In the rapidly-evolving virtual retail landscape of Bangladesh, Facebook commerce is coming up very strongly, adding a new dimension to it.
Sample this: As per Statista, in 2020, Facebook’s subscriber base in Bangladesh was 39 million even as other reports suggest capital city Dhaka alone has over 22 million Facebook users while the F-commerce market size in the country is approximately around Taka 312 crore. Further, 50 per cent of Facebook stores are owned by females and Facebook page owners are able to earn anywhere between Taka 10,000 to Taka 100,000 on average per month.
It may be mentioned here that F-commerce is one of the newest forms of online business versions which got popular among the young entrepreneurs of many countries because of its wide marketing reach due to better targeting, greater interaction and higher return on investment. This form of business is more appreciated by the new generation of people who shop online. This mainly ascribes to the fact that shopping in Facebook pages is convenient for the young generation and as far as Bangladesh is concerned, there is no difference from that of the global scenario, and the prospect of F-commerce is very promising as ease of usage plays a role behind the popularity of F-commerce stores. Besides. F-stores are able to set up their online store for free and they do not have to deal with websites or a physical space, requiring very little investment.
Globally, F-commerce comes under ‘Social Commerce’ that covers all social media sites including WhatsApp, Instagram, etc.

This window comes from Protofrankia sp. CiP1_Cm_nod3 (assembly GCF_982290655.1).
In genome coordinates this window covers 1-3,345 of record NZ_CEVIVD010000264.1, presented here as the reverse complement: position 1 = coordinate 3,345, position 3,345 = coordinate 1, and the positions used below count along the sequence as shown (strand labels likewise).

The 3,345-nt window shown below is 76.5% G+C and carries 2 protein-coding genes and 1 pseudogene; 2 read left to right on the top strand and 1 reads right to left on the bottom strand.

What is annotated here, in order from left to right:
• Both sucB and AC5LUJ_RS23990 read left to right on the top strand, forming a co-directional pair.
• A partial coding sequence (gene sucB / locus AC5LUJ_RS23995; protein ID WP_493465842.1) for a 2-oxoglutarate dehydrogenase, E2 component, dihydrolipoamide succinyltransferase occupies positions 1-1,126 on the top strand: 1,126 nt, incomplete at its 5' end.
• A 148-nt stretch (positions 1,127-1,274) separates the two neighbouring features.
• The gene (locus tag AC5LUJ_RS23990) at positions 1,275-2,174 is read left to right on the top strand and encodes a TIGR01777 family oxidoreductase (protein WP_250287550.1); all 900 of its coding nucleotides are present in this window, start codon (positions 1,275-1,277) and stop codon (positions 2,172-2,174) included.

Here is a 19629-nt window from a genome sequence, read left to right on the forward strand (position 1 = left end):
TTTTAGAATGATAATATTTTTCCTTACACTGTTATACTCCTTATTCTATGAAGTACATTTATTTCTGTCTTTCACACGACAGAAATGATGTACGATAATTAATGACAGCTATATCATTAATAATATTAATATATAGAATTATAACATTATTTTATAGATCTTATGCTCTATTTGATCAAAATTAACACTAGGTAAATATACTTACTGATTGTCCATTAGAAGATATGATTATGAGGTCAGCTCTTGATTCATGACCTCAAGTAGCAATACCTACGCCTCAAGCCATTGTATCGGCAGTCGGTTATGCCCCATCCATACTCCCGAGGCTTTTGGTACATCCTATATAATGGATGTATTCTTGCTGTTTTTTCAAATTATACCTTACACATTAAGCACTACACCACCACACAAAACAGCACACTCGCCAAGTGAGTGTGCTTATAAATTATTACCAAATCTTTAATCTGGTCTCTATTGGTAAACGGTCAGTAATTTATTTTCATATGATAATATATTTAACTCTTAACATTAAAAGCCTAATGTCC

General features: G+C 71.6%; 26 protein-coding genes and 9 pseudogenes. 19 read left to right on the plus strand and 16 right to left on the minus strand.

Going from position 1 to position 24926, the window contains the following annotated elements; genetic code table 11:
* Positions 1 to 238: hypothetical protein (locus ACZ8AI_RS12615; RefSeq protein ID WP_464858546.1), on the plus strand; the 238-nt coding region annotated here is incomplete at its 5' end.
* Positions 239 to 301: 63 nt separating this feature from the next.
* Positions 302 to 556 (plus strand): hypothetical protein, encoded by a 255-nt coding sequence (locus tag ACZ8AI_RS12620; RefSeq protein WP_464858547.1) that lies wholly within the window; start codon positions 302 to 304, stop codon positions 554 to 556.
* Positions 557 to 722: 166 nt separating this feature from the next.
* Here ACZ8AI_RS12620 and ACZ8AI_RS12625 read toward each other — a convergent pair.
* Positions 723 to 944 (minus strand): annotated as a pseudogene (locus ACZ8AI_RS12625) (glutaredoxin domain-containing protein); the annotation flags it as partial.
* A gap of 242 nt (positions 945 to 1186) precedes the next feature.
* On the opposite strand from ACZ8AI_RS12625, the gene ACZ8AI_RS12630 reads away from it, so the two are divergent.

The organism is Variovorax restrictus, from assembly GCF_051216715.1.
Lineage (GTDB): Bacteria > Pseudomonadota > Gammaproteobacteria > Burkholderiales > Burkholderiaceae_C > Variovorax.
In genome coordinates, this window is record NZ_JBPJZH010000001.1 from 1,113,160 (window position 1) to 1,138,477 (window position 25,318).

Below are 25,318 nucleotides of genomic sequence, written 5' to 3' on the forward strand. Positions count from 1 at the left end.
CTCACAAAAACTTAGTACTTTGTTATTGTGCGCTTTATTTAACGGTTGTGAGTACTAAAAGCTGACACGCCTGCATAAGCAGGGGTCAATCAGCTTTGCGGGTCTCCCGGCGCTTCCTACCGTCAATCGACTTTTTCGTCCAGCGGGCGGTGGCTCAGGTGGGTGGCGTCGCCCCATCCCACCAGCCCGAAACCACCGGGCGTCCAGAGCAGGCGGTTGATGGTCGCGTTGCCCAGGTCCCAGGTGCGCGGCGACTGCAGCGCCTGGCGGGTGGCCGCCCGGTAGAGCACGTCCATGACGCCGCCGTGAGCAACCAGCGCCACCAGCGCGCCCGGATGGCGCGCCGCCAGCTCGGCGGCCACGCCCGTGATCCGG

From the consumer point of view, the biggest advantage derived from F-commerce is the ease of browsing through tonnes of products from the comfort of your own place, and the flexibility of time.
Shop for whatever you need on Facebook, and have it delivered to your doorstep, often within a day or so.
The benefits are actually much more diverse and far reaching from the business point of view. First off all, a Facebook based business provides flexibility to the entrepreneur like no other in terms of assignments, work hours and ease of communication.
Nahida Khanam started Adhuna Fashion, a Facebook page selling good quality western wear, starting off as a side project but in just a year since starting with an investment of just Taka 5,000, her monthly profits have now reportedly exceed Taka 50,000 mark.
What propelled the growth of F-commerce further is COVID-19.
Now considering the immense potentials of F-commerce, the Government has decided to arrange micro credit at 4 per cent interest rate for the entrepreneurs of the F- commerce.
“Bangladesh Bank (BB) has already constituted a Taka 500 crore fund for start-ups. Entrepreneurs who are engaged in F-commerce and other forms of e-commerce will get credit at 4 per cent interest rate from this fund,” said BB’s Chief Spokesperson Md Serajul Islam, while adding that as per the prerequisites, all state-owned and private commercial banks or specialised banks can avail the refinancing scheme of Taka 500 crore.
At least 400,000 new entrepreneurs are engaged in F-commerce and Bangladesh Bank is going to arrange small loans at 4 per cent interest for the entrepreneurs who are engaged in F-commerce and start-up business, confirmed State Minister for ICT Zunaid Ahmed Palak recently at a virtual conference while adding that the participation of young entrepreneurs in F-commerce is on the rise significantly.
According to e-Commerce Association of Bangladesh (e-CAB), the F-commerce market is gradually expanding in Bangladesh. Business transactions with respect to the same worth Taka 7,000 crore took place in 2020 over traditional e-commerce mediums, and an astounding Taka 1,000 crore was contributed by F-commerce even as over 400,000 new entrepreneurs are engaged in F-commerce in the country and the number of entrepreneurs is increasing.